The quiet but powerful revolution arrives from an unexpected place: the young fans in the Jewish community who follow Sefarad from concert to concert are singing their songs in both languages- Ladino and Turkish. They feel that this is the way their culture should be shown: young, dance-like, spicy, and, very importantly – Turkish. They want to feel a partt of the Turkish scene and at the same time they do not give up their identity as Jewish and Sephardic. They play the role of fans as if to say, 'Don't play the Ladino music as if it belongs to our father's generation, play it so we can feel part of it. Don't push us away from our musical heritage. We want to belong to it but that does not mean we are not part of the Turkish identity.' Attending Sefarad's concerts, there is a mixture of people, but most of them are aged from 16 to 35. They have many fans that are neither Jewish nor familiar with Ladino. I think they are doing a huge service to Ladino music, although changing songs in order to adjust them to the outsider audience remains problematic for some listeners.

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Maftirim is a hymn singing tradition unique to the Turkish Jewish community, still practiced in Istanbul's Sisli Synagogue. Most of the religious Jewish rituals have strong relations to Ottoman court music. Many of the hymns sung in synagogues are precise replications of Ottoman vocal and instrumental genres such as pesrev, sarki, and beste, but with liturgical text written by different poets from the 16th century and onwards. Derived from that is the strong relation of religious music with the Ottoman makam system. The Maftirim repertoire is derived from Mevlevi dervish music, which is also divided into different makams. It is sung by men every Saturday during several months on the Jewish calendar year after the prayer ritual of this Sabbath. Every week has a different makam, and the cantor leads the Maftirim singing.

The first composer known in that genre, in the 16th century, was Rabbi Shlomo Ben Mazaltov. Other important composers and poets include Al Harizi, Shlomo Ben Maymon, Israel Nadjara (with his essential book Shirey Yisrael beErets Hakedem), Eliya Gayus, and Yosef Ganso. This tradition, which developed in Edirne, appeared later in Istanbul, Bursa, and Izmir. Nowadays there are several amateur Maftirim groups that participate in different events and occasions. Istanbul's Culture Department traditionally hosts concerts called Birlikte Yasamak (Turkish: To live together) devoted to minorities in Turkey, where choirs of Turkish, Jewish, Greek, and Armenian origin introduce their traditions.

The choirs also collaborate on popular Turkish classical songs. Among the Maftirim groups are the group of Hazzan Aaron Kohen Yasak, the group of David Sevi, and the group of Yaakov Taragano. All of them are Jewish and are familiar with this music from their participating in the ceremonies in the synagogues. The Maftirim group of Yaakov Taragano also collaborated with Turkish musicians, all graduated from the conservatoire of Istanbul Technical University, known for its traditional Turkish music education. The Maftirim group of Aharon Hakohen collaborated with Turkish players and arrangers, and performed under the roof of Kalan Müzik, the CD company who supported the project and gave unlimited financial means to enable it to be as professional as can be. Their album is the only album in print of Maftirim repertoire nowadays. Despite its importance, it was criticized by the Sephardic Turkish community for not being loyal to their synagogue heritage (since it is forbidden to sing those hymns with accompaniment in the synagogue, and traditionally it was sung only vocally).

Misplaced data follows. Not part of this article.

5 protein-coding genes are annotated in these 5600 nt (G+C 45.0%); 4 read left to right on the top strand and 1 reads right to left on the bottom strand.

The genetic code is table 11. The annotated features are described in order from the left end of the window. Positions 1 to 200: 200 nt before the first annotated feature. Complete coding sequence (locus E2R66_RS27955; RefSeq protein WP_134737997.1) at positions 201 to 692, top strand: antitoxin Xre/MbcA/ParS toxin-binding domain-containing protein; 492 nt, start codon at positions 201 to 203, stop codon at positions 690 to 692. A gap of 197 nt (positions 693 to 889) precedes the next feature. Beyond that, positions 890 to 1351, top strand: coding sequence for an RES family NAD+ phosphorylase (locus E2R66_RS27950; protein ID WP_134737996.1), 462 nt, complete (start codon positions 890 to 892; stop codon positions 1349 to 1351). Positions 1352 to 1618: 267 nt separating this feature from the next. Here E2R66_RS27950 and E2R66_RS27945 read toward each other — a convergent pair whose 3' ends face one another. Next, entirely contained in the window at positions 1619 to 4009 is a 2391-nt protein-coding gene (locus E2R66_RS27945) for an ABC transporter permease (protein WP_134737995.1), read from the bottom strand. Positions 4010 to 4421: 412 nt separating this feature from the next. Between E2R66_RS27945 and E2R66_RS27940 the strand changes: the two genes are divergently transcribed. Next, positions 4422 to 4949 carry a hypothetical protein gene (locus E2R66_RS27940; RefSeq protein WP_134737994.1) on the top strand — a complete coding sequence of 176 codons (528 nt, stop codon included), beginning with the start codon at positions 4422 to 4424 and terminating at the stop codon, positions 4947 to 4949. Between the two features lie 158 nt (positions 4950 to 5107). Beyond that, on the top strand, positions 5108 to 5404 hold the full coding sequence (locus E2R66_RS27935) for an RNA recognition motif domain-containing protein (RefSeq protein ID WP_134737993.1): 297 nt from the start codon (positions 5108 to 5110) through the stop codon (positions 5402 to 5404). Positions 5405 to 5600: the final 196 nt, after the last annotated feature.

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The Yahudice project is another aspect of Ladino music in Istanbul. It was made in 2003 after a long process of fieldwork and archival research. I proposed it to Kalan Müzik as a project that will emphasize the fact that Ladino music is related to Turkish, Greek, and Arabic music, and had a fertile dialogue with Ottoman culture, more so than with that of medieval Spain. Yahudice had few reasons to be accepted in the community: the fact that I came from another country, Israel, made it easier because I did not have to behave according to the Turkish Sephardic community codes. Being Jewish and of eastern origin made a strong link that led to my acceptance and being embraced, connecting me to this community. The fact that I came with music education from Israel made them curious about how would I dress their Ladino songs. Also, the longing many of them have for Israeli music and Hebrew language made me a kind of a transfer of the Israeli spirit, music, and culture, and most of them still see me as "the stranger from Israel." It gave me a relative freedom that under no circumstances could have been given to an insider.